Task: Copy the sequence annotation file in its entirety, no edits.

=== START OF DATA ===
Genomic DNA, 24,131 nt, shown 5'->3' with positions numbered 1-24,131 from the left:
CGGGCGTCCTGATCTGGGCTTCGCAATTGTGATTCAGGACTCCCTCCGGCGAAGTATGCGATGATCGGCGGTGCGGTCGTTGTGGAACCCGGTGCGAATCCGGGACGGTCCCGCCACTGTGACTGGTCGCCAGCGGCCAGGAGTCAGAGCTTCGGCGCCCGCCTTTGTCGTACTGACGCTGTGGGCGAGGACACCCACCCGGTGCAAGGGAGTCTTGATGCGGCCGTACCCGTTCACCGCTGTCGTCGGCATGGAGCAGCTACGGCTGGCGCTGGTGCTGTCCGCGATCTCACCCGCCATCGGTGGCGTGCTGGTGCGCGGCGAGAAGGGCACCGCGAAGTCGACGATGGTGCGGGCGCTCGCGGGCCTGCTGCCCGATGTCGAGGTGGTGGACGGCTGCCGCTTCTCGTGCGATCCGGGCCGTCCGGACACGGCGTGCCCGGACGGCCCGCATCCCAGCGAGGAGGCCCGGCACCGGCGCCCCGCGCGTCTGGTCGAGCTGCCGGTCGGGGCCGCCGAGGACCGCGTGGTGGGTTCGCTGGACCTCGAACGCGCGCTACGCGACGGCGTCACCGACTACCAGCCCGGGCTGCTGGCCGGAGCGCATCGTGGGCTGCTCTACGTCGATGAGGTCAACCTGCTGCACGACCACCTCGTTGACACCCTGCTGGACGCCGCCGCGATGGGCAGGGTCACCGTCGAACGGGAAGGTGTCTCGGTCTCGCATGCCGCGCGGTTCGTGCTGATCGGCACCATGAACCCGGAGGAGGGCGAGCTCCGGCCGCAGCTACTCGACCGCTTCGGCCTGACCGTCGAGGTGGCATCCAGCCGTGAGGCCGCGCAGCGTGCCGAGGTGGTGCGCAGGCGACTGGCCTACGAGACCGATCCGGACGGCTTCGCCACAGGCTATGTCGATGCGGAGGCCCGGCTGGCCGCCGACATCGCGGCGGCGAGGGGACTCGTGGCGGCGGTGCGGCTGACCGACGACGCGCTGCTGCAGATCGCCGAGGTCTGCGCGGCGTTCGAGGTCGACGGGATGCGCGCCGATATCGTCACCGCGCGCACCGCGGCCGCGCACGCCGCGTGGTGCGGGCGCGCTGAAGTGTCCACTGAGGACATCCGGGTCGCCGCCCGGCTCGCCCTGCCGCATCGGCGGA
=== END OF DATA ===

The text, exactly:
Genomic DNA, 24,131 nt, shown 5'->3' with positions numbered 1-24,131 from the left:
CGGGCGTCCTGATCTGGGCTTCGCAATTGTGATTCAGGACTCCCTCCGGCGAAGTATGCGATGATCGGCGGTGCGGTCGTTGTGGAACCCGGTGCGAATCCGGGACGGTCCCGCCACTGTGACTGGTCGCCAGCGGCCAGGAGTCAGAGCTTCGGCGCCCGCCTTTGTCGTACTGACGCTGTGGGCGAGGACACCCACCCGGTGCAAGGGAGTCTTGATGCGGCCGTACCCGTTCACCGCTGTCGTCGGCATGGAGCAGCTACGGCTGGCGCTGGTGCTGTCCGCGATCTCACCCGCCATCGGTGGCGTGCTGGTGCGCGGCGAGAAGGGCACCGCGAAGTCGACGATGGTGCGGGCGCTCGCGGGCCTGCTGCCCGATGTCGAGGTGGTGGACGGCTGCCGCTTCTCGTGCGATCCGGGCCGTCCGGACACGGCGTGCCCGGACGGCCCGCATCCCAGCGAGGAGGCCCGGCACCGGCGCCCCGCGCGTCTGGTCGAGCTGCCGGTCGGGGCCGCCGAGGACCGCGTGGTGGGTTCGCTGGACCTCGAACGCGCGCTACGCGACGGCGTCACCGACTACCAGCCCGGGCTGCTGGCCGGAGCGCATCGTGGGCTGCTCTACGTCGATGAGGTCAACCTGCTGCACGACCACCTCGTTGACACCCTGCTGGACGCCGCCGCGATGGGCAGGGTCACCGTCGAACGGGAAGGTGTCTCGGTCTCGCATGCCGCGCGGTTCGTGCTGATCGGCACCATGAACCCGGAGGAGGGCGAGCTCCGGCCGCAGCTACTCGACCGCTTCGGCCTGACCGTCGAGGTGGCATCCAGCCGTGAGGCCGCGCAGCGTGCCGAGGTGGTGCGCAGGCGACTGGCCTACGAGACCGATCCGGACGGCTTCGCCACAGGCTATGTCGATGCGGAGGCCCGGCTGGCCGCCGACATCGCGGCGGCGAGGGGACTCGTGGCGGCGGTGCGGCTGACCGACGACGCGCTGCTGCAGATCGCCGAGGTCTGCGCGGCGTTCGAGGTCGACGGGATGCGCGCCGATATCGTCACCGCGCGCACCGCGGCCGCGCACGCCGCGTGGTGCGGGCGCGCTGAAGTGTCCACTGAGGACATCCGGGTCGCCGCCCGGCTCGCCCTGCCGCATCGGCGGA